Please help me out, I am not sure about this. Can you add diminutives to Spanish words where this is not traditionally done and create new words that most people would understand? e.g. take a random word - invitacíon. Could you say invitacíoncitas (or invitacíonitas, I think it sounds better, is the "cita after an n" rule strict?) to mean "little invitations"/pequeñas invitacíones? Do native Spanish speakers understand, and more importantly, appreciate "invented" words such as these? Please note that I am referring to an informal written context here.

Thank you.

1 Answer 1


Yes, you would be understood. However, in most places it would be regarded as baby-speak or informal.

Also, you need to bear in mind that the choice of suffix to construct a diminutive varies from region to region.

In Leon, north-west Spain, the suffices "-in" (dinerín) and "-ina" (galletina) are preferred, and often it's not even regarded as baby-speak.

Other regions such a Aragón, north-east Spain, the suffices "-ico" (dinerico) and "-ica" (galletica) are preferred.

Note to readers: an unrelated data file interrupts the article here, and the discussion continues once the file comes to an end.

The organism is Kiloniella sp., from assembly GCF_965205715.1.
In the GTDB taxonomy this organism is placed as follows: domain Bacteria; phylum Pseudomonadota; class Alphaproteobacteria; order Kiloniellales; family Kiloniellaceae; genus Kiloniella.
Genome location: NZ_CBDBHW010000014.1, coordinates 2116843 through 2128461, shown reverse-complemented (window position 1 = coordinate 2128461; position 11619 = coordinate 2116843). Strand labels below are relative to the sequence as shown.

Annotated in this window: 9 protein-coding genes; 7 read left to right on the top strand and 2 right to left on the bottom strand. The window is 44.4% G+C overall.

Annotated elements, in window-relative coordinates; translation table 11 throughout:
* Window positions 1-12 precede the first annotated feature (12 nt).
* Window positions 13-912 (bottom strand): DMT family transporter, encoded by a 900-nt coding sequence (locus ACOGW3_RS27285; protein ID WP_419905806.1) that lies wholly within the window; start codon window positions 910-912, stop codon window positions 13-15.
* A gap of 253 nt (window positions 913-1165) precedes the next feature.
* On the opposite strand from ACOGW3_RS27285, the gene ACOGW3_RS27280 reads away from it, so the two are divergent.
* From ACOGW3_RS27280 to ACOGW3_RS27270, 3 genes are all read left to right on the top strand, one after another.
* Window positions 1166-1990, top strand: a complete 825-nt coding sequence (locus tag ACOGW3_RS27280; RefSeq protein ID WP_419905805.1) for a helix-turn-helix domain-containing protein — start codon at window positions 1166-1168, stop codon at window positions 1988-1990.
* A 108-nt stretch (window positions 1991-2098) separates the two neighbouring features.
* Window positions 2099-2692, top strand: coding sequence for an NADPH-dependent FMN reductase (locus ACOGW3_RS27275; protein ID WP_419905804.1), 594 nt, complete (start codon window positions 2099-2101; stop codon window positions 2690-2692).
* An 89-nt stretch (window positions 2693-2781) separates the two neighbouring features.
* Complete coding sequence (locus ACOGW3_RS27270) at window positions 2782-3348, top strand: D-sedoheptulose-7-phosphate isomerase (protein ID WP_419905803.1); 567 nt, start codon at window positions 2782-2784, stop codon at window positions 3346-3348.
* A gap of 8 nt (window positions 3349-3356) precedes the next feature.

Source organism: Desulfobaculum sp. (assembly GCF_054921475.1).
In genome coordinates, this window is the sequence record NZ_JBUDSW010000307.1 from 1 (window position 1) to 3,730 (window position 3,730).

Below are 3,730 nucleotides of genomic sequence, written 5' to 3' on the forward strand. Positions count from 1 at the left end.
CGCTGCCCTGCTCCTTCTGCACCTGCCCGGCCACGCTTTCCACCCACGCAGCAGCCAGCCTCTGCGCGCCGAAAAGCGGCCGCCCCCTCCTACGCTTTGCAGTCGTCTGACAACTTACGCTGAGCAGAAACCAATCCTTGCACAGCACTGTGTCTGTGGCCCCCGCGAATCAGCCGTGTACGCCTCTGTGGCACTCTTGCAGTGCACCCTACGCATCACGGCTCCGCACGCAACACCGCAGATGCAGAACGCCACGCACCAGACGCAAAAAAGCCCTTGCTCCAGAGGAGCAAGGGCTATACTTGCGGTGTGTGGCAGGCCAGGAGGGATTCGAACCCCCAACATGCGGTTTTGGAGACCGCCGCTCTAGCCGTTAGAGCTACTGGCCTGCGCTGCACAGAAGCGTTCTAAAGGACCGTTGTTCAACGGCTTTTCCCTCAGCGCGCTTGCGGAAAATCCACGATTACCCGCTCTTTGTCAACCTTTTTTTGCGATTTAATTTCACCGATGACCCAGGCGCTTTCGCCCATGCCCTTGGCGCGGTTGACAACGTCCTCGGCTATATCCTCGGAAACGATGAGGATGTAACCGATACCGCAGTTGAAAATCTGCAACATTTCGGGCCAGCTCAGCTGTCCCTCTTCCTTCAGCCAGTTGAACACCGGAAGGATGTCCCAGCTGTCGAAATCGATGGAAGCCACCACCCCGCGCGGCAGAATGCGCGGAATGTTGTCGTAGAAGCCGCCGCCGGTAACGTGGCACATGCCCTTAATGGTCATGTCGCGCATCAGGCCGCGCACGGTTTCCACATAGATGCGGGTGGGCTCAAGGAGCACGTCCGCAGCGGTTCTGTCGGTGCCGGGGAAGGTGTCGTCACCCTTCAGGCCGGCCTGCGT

In my experience, in Spain the most neutral choice of suffices is "-ito" (dinerito) and "-ita" (galletita).

As pointed out by pHonda, another possibility are the suffices "-illo" (dinerillo) and "-illa" (galletilla). My impression is that these suffices are more common in the south of Spain.

  • This answer is quite complete. However, I would add that it would not only be regarded as baby-speak. It is used to add other connotations, depending on the context: "Te has ganado unos buenos dinerillos" Here, dinerillos is used to mean that it's not a lot of money, but it doesn't have a childish intention to it.
    – pHonta
    Mar 30, 2014 at 19:43
  • @pHonta I can't believe I forgot about "-illo" and "-illa". Thanks. I've now updated the answer.
    – Nico
    Mar 30, 2014 at 20:46
  • I would like to say that there is a link between closed front unrounded vowels and diminutive communication, but I can't find the facts about it anywhere. es.wikipedia.org/wiki/Vocal_cerrada_anterior_no_redondeada
    – dockeryZ
    Mar 30, 2014 at 21:18
  • @ZaneEdwardDockery You can find the full description here in the RAE's "Nueva gramática de la lengua española (2009)". If nobody else writes an answer with the information in that link, I will consider to post another answer.
    – Nico
    Mar 31, 2014 at 9:03
  • 2
    I asked my mother-in-law to explain how she makes arroz al horno, and she went: "Cortas unas patatitas en rodajitas finas y las fríes un poquito en aceite. Luego pones a cocer la carne hecha trocitos y, mientras tanto, haces un sofritito con un tomate cortadito..." etc. etc. Some people obviously find it cute to speak using lots of diminutives. May 4, 2014 at 21:49

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